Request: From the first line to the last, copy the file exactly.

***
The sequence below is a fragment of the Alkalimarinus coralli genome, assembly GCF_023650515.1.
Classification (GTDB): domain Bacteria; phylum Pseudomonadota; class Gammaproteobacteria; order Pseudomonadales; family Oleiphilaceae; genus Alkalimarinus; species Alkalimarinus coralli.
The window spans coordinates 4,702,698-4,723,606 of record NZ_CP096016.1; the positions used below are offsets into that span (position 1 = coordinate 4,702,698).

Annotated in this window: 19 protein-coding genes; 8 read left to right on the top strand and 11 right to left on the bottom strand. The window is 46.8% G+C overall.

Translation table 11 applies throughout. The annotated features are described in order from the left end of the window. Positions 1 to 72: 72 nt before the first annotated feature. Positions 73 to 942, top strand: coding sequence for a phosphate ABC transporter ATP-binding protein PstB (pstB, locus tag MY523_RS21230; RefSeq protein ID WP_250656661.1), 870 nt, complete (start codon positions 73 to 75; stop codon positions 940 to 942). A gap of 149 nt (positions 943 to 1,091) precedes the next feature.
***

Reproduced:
The sequence below is a fragment of the Alkalimarinus coralli genome, assembly GCF_023650515.1.
Classification (GTDB): domain Bacteria; phylum Pseudomonadota; class Gammaproteobacteria; order Pseudomonadales; family Oleiphilaceae; genus Alkalimarinus; species Alkalimarinus coralli.
The window spans coordinates 4,702,698-4,723,606 of record NZ_CP096016.1; the positions used below are offsets into that span (position 1 = coordinate 4,702,698).

Annotated in this window: 19 protein-coding genes; 8 read left to right on the top strand and 11 right to left on the bottom strand. The window is 46.8% G+C overall.

Translation table 11 applies throughout. The annotated features are described in order from the left end of the window. Positions 1 to 72: 72 nt before the first annotated feature. Positions 73 to 942, top strand: coding sequence for a phosphate ABC transporter ATP-binding protein PstB (pstB, locus tag MY523_RS21230; RefSeq protein ID WP_250656661.1), 870 nt, complete (start codon positions 73 to 75; stop codon positions 940 to 942). A gap of 149 nt (positions 943 to 1,091) precedes the next feature.